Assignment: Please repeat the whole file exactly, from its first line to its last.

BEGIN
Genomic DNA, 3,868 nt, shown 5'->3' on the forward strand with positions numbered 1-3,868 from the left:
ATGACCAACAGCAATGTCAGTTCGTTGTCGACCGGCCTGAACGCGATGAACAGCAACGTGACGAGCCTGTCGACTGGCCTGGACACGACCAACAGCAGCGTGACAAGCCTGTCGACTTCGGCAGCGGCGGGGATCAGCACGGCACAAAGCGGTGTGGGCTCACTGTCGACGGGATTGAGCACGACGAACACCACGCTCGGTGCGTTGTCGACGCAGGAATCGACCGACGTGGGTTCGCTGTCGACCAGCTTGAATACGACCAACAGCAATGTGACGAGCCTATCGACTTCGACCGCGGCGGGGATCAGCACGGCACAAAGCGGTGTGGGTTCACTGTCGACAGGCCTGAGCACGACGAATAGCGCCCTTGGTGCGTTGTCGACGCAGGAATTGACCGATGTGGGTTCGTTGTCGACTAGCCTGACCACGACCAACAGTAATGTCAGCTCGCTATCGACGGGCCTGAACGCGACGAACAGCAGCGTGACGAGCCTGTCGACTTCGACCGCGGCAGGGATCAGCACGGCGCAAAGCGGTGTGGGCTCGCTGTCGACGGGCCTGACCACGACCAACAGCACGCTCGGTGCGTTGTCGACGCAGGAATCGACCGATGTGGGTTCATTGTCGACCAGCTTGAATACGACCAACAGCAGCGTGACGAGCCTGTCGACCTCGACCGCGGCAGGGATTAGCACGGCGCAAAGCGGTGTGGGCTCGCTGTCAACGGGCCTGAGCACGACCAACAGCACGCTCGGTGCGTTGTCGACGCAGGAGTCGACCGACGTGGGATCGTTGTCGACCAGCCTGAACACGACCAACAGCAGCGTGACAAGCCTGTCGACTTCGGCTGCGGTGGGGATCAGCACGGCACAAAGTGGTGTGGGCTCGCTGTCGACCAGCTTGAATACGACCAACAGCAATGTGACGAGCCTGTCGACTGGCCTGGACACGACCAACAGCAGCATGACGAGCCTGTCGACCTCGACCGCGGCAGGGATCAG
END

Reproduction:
Genomic DNA, 3,868 nt, shown 5'->3' on the forward strand with positions numbered 1-3,868 from the left:
ATGACCAACAGCAATGTCAGTTCGTTGTCGACCGGCCTGAACGCGATGAACAGCAACGTGACGAGCCTGTCGACTGGCCTGGACACGACCAACAGCAGCGTGACAAGCCTGTCGACTTCGGCAGCGGCGGGGATCAGCACGGCACAAAGCGGTGTGGGCTCACTGTCGACGGGATTGAGCACGACGAACACCACGCTCGGTGCGTTGTCGACGCAGGAATCGACCGACGTGGGTTCGCTGTCGACCAGCTTGAATACGACCAACAGCAATGTGACGAGCCTATCGACTTCGACCGCGGCGGGGATCAGCACGGCACAAAGCGGTGTGGGTTCACTGTCGACAGGCCTGAGCACGACGAATAGCGCCCTTGGTGCGTTGTCGACGCAGGAATTGACCGATGTGGGTTCGTTGTCGACTAGCCTGACCACGACCAACAGTAATGTCAGCTCGCTATCGACGGGCCTGAACGCGACGAACAGCAGCGTGACGAGCCTGTCGACTTCGACCGCGGCAGGGATCAGCACGGCGCAAAGCGGTGTGGGCTCGCTGTCGACGGGCCTGACCACGACCAACAGCACGCTCGGTGCGTTGTCGACGCAGGAATCGACCGATGTGGGTTCATTGTCGACCAGCTTGAATACGACCAACAGCAGCGTGACGAGCCTGTCGACCTCGACCGCGGCAGGGATTAGCACGGCGCAAAGCGGTGTGGGCTCGCTGTCAACGGGCCTGAGCACGACCAACAGCACGCTCGGTGCGTTGTCGACGCAGGAGTCGACCGACGTGGGATCGTTGTCGACCAGCCTGAACACGACCAACAGCAGCGTGACAAGCCTGTCGACTTCGGCTGCGGTGGGGATCAGCACGGCACAAAGTGGTGTGGGCTCGCTGTCGACCAGCTTGAATACGACCAACAGCAATGTGACGAGCCTGTCGACTGGCCTGGACACGACCAACAGCAGCATGACGAGCCTGTCGACCTCGACCGCGGCAGGGATCAG